Bitly Shortens Its Business Plan

The company that simplifies your links is giving the same treatment to its revenue strategy, focusing on providing better data to marketers.

Bitly Shortens Its Business Plan
[Short Pencil Image: Alterfalter via Shutterstock]

Bitly began in 2008 by solving a simple problem for consumers: Links were too long for Twitter’s 140-character limit. So it shortened them.


As far as technical solutions go, building a link shortener is a project you could reasonably ask someone to complete during a job interview.

But the business of Bitly has never been so simple. Bitly encodes about 500 million links every month (including custom URLs like or, which across Facebook, Twitter, and all other sites generate about 8 billion clicks–and a myriad of business opportunities. What is the best way to monetize a service that has both hundreds of thousands of individual users and data that marketers are willing to pay for?

When Mark Josephson joined Bitly as CEO last September, the six-year-old startup still hadn’t really decided. “There was a consumer product team. There was an enterprise product team. There was a science team. No marketing team. And three salespeople who had no go-to-market strategy,” he says.

Bitly had launched a bookmarking tool (or “bitmarking” tool as the startup put it) for consumers in 2012. But it had been making all of its money on brand tools that keep tabs on where and when potential customers click on a marketer’s links.

Other applications for that data, meanwhile, were still on the table. Perhaps, one idea went, Bitly could insert ads between a link and the page it leads to. Or, based on which links a user clicked on, build him or her a personalized magazine like Flipboard. For a while there was a trial product that could tell you, based on your history of clicking, what you would have clicked on in your social feeds had you seen it. And, for those frustrated with the constraints of the “Like,” there was Bitly for Feelings, a version of the link shortener that gave your followers some personal context about why you were sharing something.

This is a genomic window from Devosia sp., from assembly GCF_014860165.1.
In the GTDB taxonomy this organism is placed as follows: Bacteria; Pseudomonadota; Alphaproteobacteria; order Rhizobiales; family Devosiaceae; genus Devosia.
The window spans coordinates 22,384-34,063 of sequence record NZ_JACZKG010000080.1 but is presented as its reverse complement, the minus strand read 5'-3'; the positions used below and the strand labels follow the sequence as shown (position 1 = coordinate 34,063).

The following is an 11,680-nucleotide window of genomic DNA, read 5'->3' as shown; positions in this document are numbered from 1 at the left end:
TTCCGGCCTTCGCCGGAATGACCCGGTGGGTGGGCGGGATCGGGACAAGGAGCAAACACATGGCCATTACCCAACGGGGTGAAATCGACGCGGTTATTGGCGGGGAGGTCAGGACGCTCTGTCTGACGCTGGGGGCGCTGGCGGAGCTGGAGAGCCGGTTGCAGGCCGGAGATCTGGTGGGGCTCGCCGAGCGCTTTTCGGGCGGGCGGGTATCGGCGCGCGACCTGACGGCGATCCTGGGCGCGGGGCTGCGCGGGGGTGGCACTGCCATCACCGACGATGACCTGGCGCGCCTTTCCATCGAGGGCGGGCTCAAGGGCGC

Despite this hodgepodge of possible directions, Josephson says, “we were growing revenue and people were buying, and the business was not in bad shape. I was like, this is going to be awesome. We are going to stop doing eight things, focus on doing two things, and do those things really well.”


He decided that those two things would be shortening links and serving marketers. The consumer, data science, and enterprise teams merged and got to work on a new service Bitly plans to begin rolling out next quarter.

“Bitly Audience” (at least that’s the name for now) will tell marketers more about who is clicking on their links and allow them to use that information in their marketing.

When someone clicks on a Bitly link for the first time, the site plants a cookie on his her profile that keeps track of all the Bitly links he or she clicks on after that. So Bitly knows not only when someone visits a marketer’s site from a link, but also whether that someone has clicked on links from that marketer before. It can also paint a pretty good picture of who the clicker is based on what he or she has clicked on in the past. So with the new product, if Dunkin’ Donuts only wants to target New England mothers, Bitly can tell them which of the people clicking on their links likely fits that profile. Then Dunkin’ Donuts can buy ads to retarget them on other websites.

Bitly Audience will also allow marketers to integrate Bitly data with a CRM software like Salesforce so that if they want to, say, only send a discount coupon to people who have clicked on two links in addition to signing up for the newsletter or receiving a call from a representative, they can.

What Bitly has that other marketing solutions don’t is an ability to see its links everywhere. Google knows what you clicked on Google, but it is blind to sites like Facebook and Twitter. It doesn’t matter where a Bitly link goes–whether it is shared on social media or embedded in an article on the New York Times website, whether it is run through another marketing tool like Adobe, Buffer, or Percolate–the company can still collect data about it for marketers.

Bitly Pufferfish

Josephson says he expects the first wave of the product, which will give marketers better insight into who is clicking on their links, will launch by the end of the quarter. He expects the other offerings, like CRM integration and the ability to retarget link-clickers by syncing Bitly data with ad marketplaces, to launch within a year or so.


“The direction of the company is about unlocking the value of social data for marketers,” he says.

It’s definitely not as much fun to talk about as, say, Bitly’s really cute pufferfish logo, but Bitly Audience is, at the least, a short answer to what kind of a company Bitly wants to be.


About the author

Sarah Kessler is a senior writer at Fast Company, where she writes about the on-demand/gig/sharing "economies" and the future of work.